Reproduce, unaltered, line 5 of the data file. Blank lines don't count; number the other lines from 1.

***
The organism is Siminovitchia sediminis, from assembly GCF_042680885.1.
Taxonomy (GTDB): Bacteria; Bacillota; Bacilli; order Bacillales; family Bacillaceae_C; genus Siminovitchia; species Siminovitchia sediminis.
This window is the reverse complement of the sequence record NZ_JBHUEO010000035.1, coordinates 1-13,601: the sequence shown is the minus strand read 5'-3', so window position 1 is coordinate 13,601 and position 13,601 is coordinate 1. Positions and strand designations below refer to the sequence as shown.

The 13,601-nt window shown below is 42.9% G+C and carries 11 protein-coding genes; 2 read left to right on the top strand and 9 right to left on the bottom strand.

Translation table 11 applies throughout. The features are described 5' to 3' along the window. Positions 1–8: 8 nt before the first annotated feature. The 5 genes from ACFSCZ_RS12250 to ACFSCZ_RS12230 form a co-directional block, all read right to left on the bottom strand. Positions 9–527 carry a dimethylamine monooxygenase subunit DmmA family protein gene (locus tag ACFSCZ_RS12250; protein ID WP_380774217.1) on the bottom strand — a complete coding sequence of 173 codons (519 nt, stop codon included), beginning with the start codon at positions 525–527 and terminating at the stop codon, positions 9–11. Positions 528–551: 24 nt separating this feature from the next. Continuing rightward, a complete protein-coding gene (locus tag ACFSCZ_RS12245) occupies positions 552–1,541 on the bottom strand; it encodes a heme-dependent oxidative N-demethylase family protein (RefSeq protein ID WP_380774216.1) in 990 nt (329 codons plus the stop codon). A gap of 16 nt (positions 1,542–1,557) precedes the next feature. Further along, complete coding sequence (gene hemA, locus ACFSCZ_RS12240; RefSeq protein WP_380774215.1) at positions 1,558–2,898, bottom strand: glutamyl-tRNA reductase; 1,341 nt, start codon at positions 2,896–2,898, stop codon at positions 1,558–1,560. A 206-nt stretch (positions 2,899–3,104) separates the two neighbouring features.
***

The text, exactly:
Translation table 11 applies throughout. The features are described 5' to 3' along the window. Positions 1–8: 8 nt before the first annotated feature. The 5 genes from ACFSCZ_RS12250 to ACFSCZ_RS12230 form a co-directional block, all read right to left on the bottom strand. Positions 9–527 carry a dimethylamine monooxygenase subunit DmmA family protein gene (locus tag ACFSCZ_RS12250; protein ID WP_380774217.1) on the bottom strand — a complete coding sequence of 173 codons (519 nt, stop codon included), beginning with the start codon at positions 525–527 and terminating at the stop codon, positions 9–11. Positions 528–551: 24 nt separating this feature from the next. Continuing rightward, a complete protein-coding gene (locus tag ACFSCZ_RS12245) occupies positions 552–1,541 on the bottom strand; it encodes a heme-dependent oxidative N-demethylase family protein (RefSeq protein ID WP_380774216.1) in 990 nt (329 codons plus the stop codon). A gap of 16 nt (positions 1,542–1,557) precedes the next feature. Further along, complete coding sequence (gene hemA, locus ACFSCZ_RS12240; RefSeq protein WP_380774215.1) at positions 1,558–2,898, bottom strand: glutamyl-tRNA reductase; 1,341 nt, start codon at positions 2,896–2,898, stop codon at positions 1,558–1,560. A 206-nt stretch (positions 2,899–3,104) separates the two neighbouring features.